US businesses are not leaving the Chinese market despite "an unprecedented downturn" in US-China relations during the COVID-19 pandemic, according to an annual member survey released Tuesday by the US-China Business Council (USCBC).
"Both our data as well as conversations with member companies indicate that American companies remain committed to the China market over the long term," said the survey.
The USCBC is a trade group representing more than 200 US companies that do business with China, reports Xinhua .
Eighty-three percent of companies counted China as either the top or among the top five priorities for their company's global strategy, showed the survey, which was conducted in late May and June this year, among more than 100 USCBC member companies.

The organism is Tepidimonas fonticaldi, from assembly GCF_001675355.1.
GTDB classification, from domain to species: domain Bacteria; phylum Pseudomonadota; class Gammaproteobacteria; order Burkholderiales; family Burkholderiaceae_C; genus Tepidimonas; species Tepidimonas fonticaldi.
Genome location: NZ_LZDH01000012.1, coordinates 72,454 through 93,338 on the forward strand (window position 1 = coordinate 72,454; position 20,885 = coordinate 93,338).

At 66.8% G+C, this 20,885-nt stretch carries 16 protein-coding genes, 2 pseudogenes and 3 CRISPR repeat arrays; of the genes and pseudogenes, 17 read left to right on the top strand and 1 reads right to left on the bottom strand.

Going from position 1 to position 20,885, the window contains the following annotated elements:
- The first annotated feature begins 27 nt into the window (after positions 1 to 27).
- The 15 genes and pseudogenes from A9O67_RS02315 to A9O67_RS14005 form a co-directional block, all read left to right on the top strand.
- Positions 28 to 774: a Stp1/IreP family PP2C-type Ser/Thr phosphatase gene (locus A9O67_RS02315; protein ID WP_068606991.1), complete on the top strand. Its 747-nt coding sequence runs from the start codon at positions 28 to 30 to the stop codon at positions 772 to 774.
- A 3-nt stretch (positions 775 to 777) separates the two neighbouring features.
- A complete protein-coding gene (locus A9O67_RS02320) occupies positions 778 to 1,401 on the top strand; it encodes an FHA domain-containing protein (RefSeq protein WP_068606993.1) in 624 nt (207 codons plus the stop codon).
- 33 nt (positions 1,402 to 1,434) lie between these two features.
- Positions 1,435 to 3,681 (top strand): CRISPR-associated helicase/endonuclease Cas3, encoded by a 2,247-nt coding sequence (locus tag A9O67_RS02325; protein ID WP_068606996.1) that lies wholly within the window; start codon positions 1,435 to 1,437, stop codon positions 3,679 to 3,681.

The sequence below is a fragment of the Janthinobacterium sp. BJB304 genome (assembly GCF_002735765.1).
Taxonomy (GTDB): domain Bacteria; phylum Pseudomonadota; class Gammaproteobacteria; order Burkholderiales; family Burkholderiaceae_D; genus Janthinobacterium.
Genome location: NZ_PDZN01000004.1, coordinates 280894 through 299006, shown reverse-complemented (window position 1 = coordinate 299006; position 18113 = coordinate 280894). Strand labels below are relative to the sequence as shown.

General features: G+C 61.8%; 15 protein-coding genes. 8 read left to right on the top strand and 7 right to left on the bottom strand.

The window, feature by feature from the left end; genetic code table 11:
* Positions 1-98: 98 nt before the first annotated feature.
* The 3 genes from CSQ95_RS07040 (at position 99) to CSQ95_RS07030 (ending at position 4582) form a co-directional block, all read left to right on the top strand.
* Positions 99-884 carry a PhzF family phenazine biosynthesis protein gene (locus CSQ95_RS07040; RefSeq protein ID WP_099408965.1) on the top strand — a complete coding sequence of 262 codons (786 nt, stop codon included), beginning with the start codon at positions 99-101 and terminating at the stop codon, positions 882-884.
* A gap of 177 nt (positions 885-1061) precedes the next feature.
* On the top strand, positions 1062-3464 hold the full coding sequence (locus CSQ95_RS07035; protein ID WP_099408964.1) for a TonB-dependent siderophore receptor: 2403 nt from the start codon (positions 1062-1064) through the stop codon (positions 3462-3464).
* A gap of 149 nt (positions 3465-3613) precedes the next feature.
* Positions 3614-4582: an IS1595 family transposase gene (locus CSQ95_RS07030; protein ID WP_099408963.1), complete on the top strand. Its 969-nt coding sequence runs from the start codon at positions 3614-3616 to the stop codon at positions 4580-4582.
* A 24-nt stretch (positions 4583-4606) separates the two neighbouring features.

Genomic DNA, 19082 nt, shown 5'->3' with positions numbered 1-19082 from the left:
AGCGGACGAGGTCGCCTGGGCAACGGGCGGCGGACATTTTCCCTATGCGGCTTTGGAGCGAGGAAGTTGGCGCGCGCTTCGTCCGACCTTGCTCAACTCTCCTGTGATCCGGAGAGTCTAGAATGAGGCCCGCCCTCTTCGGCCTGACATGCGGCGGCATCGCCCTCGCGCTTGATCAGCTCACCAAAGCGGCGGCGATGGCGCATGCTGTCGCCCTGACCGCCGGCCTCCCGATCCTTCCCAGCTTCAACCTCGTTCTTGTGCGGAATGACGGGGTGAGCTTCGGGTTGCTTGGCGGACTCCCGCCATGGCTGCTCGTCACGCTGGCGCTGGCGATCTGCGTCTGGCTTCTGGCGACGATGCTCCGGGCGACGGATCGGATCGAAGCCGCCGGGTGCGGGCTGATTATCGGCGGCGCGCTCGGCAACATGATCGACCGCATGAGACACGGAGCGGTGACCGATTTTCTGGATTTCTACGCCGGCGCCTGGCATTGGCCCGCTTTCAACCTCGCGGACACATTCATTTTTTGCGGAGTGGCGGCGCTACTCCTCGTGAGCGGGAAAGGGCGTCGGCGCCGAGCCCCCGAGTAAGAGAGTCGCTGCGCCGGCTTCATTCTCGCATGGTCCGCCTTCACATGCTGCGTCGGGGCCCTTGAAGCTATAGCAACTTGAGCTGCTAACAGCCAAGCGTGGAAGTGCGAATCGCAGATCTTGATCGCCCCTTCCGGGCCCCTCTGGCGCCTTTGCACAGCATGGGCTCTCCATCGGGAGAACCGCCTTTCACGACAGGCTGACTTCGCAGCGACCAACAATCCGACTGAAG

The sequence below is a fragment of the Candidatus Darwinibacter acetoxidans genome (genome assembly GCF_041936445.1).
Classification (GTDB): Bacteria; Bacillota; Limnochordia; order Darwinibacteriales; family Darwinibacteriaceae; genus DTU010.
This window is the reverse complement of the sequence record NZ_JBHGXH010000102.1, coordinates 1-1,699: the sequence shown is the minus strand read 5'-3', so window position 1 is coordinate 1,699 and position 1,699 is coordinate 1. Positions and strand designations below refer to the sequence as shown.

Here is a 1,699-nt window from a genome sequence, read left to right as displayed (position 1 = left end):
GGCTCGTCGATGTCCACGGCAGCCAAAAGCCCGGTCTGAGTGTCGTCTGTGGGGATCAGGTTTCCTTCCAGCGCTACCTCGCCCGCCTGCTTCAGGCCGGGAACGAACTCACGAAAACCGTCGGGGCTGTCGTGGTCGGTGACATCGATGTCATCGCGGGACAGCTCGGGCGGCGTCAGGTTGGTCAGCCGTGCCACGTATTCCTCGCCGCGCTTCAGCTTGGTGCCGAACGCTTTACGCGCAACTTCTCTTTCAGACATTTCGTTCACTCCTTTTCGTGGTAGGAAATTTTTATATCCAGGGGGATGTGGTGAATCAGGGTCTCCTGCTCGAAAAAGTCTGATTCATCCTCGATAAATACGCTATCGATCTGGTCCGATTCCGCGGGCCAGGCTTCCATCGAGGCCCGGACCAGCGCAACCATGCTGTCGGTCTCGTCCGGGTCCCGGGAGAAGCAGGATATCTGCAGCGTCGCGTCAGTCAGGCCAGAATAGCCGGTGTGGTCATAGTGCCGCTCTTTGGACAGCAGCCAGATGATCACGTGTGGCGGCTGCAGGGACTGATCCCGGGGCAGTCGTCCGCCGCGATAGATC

Projections about the five-year business outlook in China are similarly sanguine, with nearly 70 per cent expressing that they are optimistic about the commercial prospects of the market, according to the survey.
Ninety-one percent of companies indicate their China operations are profitable, albeit at a lower margin than in years past, the survey showed, noting that the primary restraint on profitability is COVID-19 and its impact on the economy.
As a result of this long-term confidence in the China market, 87 per cent of companies reported no plans to shift production out of China, the survey noted, adding that some companies are seeking potential new investment.
One quarter of USCBC member companies, however, have reduced or stopped planned investment in China in the last year, the survey showed, with the top reasons being increased costs, uncertainties from US-China trade tensions, and uncertainty stemming from COVID-19.
The annual survey also noted that the US-China relationship poses the top challenge for US companies in China for the third consecutive year, as 86 per cent of USCBC members report that bilateral trade tensions have impacted their business with China.